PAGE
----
Loss and Learning in Community
“I looked forward to seeing her in Spanish class eighth period every day,” began one girl. She’d always make me smile. When we talked, she’d brighten my day,” one eighth grader read. Another girl said, “She could always make me laugh even when I was in a bad mood.” Reading solemnly from their heartfelt letters, the children moved me with their innocence. The descriptions went on and on: She loved talking about movies and books. She was selfless, strong and kind-hearted. She always had a smile on her face. She would stick by you and support you one hundred percent.
These middle school children should have been writing these words on the autograph page of their eighth grade yearbook. Instead, they were memorializing Emily Levine who died suddenly last summer from an unperceived congenital heart defect, three months after she became a bat mitzvah at the Orangetown Jewish Center. (This past Shabbat was the anniversary of Emily’s becoming a bat mitzvah. Her sister Cara read from her Torah portion, Bamidbar.)
We stood in a circle around a flowering dogwood planted in Emily’s memory. Her friends placed purple circles with their thoughts of Emily around the base of the tree, like Jewish people visiting a grave and placing stones to show that loved ones remembered.
It was a beautiful ceremony, simple and sweet.
I wondered how these children will ultimately weave this experience into their lives. The sudden death of a thirteen-year old peer is shocking, unusual, inexplicable. Is the experience truly theirs to hold? Doesn’t Emily’s death and its inscrutable meaning belong to her parents Cindy and Marc and her sisters Cara and Jordyn? This ritual moment was one of thousands of moments of grief that Emily’s immediate family has experienced over this year. Doesn’t the loss belong to them?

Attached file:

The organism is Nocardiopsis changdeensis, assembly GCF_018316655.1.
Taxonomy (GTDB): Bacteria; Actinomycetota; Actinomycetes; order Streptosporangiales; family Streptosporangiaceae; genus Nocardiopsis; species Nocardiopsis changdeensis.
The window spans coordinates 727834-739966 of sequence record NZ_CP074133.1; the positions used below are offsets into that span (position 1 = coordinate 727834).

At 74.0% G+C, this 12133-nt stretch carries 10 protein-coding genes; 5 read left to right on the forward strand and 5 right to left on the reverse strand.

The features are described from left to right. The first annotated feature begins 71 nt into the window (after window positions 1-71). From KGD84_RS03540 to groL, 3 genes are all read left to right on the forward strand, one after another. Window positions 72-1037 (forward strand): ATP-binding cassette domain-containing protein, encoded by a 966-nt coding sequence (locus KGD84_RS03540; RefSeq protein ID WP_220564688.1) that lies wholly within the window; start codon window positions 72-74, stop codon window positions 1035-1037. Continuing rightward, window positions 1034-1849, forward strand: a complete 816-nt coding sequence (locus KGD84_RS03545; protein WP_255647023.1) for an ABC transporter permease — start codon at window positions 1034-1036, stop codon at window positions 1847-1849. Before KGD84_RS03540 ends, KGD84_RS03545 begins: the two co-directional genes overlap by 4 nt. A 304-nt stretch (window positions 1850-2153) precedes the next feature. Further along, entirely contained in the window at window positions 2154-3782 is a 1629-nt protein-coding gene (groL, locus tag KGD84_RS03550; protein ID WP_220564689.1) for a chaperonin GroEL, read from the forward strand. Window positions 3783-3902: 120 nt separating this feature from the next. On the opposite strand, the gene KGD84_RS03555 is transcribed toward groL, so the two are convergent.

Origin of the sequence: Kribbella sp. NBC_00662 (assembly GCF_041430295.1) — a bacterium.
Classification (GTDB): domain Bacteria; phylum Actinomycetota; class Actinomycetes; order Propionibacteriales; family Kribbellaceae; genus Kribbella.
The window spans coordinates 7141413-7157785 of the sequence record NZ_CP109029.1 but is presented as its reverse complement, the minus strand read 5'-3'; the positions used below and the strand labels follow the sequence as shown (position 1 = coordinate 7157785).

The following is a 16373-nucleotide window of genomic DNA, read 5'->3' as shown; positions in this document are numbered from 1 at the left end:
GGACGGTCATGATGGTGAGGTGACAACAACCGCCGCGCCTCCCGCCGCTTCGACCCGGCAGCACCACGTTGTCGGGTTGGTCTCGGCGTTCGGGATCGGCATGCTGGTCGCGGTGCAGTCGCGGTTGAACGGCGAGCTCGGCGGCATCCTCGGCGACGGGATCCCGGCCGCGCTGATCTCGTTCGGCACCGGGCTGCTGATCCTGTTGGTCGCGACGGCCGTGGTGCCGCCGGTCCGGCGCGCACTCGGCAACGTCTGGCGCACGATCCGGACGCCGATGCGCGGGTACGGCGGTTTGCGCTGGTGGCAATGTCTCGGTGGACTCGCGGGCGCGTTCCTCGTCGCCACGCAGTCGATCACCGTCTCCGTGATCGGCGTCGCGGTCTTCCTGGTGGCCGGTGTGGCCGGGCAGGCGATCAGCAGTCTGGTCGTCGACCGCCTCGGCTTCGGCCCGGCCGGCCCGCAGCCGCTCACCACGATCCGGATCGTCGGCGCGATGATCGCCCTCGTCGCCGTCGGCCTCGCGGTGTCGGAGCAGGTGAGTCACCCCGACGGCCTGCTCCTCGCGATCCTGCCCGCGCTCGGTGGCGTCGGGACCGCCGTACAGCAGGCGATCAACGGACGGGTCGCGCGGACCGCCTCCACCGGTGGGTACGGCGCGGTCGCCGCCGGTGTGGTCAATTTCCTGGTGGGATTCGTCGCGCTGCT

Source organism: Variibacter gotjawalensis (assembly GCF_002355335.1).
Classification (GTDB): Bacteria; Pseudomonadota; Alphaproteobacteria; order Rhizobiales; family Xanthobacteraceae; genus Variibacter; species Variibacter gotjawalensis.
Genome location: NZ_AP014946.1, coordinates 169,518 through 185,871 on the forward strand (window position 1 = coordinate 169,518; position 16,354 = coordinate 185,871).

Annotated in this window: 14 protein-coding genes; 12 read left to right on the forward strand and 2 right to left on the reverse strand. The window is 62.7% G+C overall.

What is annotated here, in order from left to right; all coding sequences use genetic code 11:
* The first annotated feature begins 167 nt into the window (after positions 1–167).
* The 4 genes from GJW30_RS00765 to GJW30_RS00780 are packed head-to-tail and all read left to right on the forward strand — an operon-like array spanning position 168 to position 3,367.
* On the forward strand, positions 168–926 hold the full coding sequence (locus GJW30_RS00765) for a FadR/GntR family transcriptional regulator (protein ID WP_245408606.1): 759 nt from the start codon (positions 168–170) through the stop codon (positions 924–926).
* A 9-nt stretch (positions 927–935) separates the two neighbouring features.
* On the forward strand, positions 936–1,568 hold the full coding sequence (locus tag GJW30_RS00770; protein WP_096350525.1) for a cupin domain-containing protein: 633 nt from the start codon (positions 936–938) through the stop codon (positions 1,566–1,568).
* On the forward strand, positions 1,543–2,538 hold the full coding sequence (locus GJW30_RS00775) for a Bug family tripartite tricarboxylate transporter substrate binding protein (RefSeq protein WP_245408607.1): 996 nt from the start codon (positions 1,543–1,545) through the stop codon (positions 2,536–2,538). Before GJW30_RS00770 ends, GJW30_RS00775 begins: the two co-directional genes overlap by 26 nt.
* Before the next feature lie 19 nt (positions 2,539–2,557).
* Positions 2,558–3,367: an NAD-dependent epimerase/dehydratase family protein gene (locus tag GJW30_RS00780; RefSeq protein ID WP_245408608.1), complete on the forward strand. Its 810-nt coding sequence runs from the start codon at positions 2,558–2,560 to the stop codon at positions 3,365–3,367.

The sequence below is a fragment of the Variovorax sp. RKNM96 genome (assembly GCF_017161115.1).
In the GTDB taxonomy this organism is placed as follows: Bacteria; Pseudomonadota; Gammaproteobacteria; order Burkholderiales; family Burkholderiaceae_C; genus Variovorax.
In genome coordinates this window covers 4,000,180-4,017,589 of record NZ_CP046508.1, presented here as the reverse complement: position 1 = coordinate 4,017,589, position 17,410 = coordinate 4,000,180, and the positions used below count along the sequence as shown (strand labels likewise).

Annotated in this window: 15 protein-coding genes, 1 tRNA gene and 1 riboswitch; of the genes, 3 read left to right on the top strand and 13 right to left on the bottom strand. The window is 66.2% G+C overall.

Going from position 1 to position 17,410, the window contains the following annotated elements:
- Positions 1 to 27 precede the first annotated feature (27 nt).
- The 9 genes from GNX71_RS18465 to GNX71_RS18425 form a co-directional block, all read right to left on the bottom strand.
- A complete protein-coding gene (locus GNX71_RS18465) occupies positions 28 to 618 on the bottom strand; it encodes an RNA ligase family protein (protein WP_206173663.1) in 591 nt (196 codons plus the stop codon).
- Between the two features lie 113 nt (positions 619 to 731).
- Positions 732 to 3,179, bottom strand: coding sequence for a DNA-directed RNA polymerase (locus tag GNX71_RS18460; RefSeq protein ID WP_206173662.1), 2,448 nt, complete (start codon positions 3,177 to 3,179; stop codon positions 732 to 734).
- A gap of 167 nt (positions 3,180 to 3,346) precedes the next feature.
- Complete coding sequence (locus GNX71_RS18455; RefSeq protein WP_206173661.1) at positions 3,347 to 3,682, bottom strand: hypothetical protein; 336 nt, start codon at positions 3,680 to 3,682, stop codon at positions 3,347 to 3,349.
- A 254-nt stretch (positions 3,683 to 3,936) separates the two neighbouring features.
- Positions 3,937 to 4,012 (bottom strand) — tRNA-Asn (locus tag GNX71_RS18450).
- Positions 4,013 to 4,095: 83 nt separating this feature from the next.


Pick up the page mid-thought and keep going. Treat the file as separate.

I ached for these children, young and innocent. So many parents work very hard to protect their children from the harsh realities of the world. What need had the children of recalling the sorrow of loss?
Jewishly, the answer to my questions is clear. Emily’s classmates need to learn that loss is a part of life. There is no turning away.
Rabbi Scheff’s yizkor sermon this past Monday on Shavuot brought comfort and more answers. Community, he said, provides us with a narrative to remind us that we are part of something bigger than ourselves. Yes, we must experience others’ sorrow when we are part of a community but we also experience their joy. And in so doing, our lives are broader and deeper than they would otherwise be. Rabbi Scheff was speaking about the Orangetown Jewish Center community but his words teach about all communities. At South Orangetown Middle School today, a class of eighth graders circled around a baby dogwood tree and learned that being part of a community is the only way we can live fully and completely, doing our part to make this world a better place, one corner at a time.
With blessings of the comfort that sweet memories offer, Rabbi Paula Mack Drill
Your words, ever so gentle and tender, certainly make it easier to accept, especially for youngsters, the realities of life.
As always, your words bring light to the unimaginable. I watched the posting of the memorial and smiled and cried. Emily will always hold a special place in my heart.
How wonderful that these amazing youngsters established a LIVING memorial to Emily.. She was special and no one will ever look at that tree without thinking of her. And…you and Rabbi Scheff are so right on with your stressing of community in dealing with loss (and joy). I have said so many times I could not make it without you both and without my OJC community. I remember, with joy, the pleasure of Lou’s 2nd Bar Mitvah (at 83) and the warmth and love that we feel emanating from everyone there. So, thank you , once again for always knowing what to say and when to say it.